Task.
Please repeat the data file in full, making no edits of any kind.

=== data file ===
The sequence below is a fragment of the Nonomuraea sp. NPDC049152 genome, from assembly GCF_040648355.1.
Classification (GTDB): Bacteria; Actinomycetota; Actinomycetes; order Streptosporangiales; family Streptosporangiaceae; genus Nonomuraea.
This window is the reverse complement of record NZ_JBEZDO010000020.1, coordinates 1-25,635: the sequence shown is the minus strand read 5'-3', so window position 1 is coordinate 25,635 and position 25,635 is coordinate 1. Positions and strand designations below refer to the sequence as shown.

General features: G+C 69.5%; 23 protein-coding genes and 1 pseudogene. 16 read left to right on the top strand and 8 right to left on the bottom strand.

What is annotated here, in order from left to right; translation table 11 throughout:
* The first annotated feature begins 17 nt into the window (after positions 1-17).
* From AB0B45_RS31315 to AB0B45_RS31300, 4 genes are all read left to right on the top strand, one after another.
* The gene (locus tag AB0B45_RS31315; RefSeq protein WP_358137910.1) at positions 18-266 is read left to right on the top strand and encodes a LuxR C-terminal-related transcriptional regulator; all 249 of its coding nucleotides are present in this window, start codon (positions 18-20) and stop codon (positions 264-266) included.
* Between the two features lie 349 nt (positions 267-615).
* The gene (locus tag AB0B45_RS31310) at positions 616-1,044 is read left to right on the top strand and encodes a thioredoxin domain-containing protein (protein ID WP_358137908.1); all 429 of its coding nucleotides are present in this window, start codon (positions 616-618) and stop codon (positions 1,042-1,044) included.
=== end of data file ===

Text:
The sequence below is a fragment of the Nonomuraea sp. NPDC049152 genome, from assembly GCF_040648355.1.
Classification (GTDB): Bacteria; Actinomycetota; Actinomycetes; order Streptosporangiales; family Streptosporangiaceae; genus Nonomuraea.
This window is the reverse complement of record NZ_JBEZDO010000020.1, coordinates 1-25,635: the sequence shown is the minus strand read 5'-3', so window position 1 is coordinate 25,635 and position 25,635 is coordinate 1. Positions and strand designations below refer to the sequence as shown.

General features: G+C 69.5%; 23 protein-coding genes and 1 pseudogene. 16 read left to right on the top strand and 8 right to left on the bottom strand.

What is annotated here, in order from left to right; translation table 11 throughout:
* The first annotated feature begins 17 nt into the window (after positions 1-17).
* From AB0B45_RS31315 to AB0B45_RS31300, 4 genes are all read left to right on the top strand, one after another.
* The gene (locus tag AB0B45_RS31315; RefSeq protein WP_358137910.1) at positions 18-266 is read left to right on the top strand and encodes a LuxR C-terminal-related transcriptional regulator; all 249 of its coding nucleotides are present in this window, start codon (positions 18-20) and stop codon (positions 264-266) included.
* Between the two features lie 349 nt (positions 267-615).
* The gene (locus tag AB0B45_RS31310) at positions 616-1,044 is read left to right on the top strand and encodes a thioredoxin domain-containing protein (protein ID WP_358137908.1); all 429 of its coding nucleotides are present in this window, start codon (positions 616-618) and stop codon (positions 1,042-1,044) included.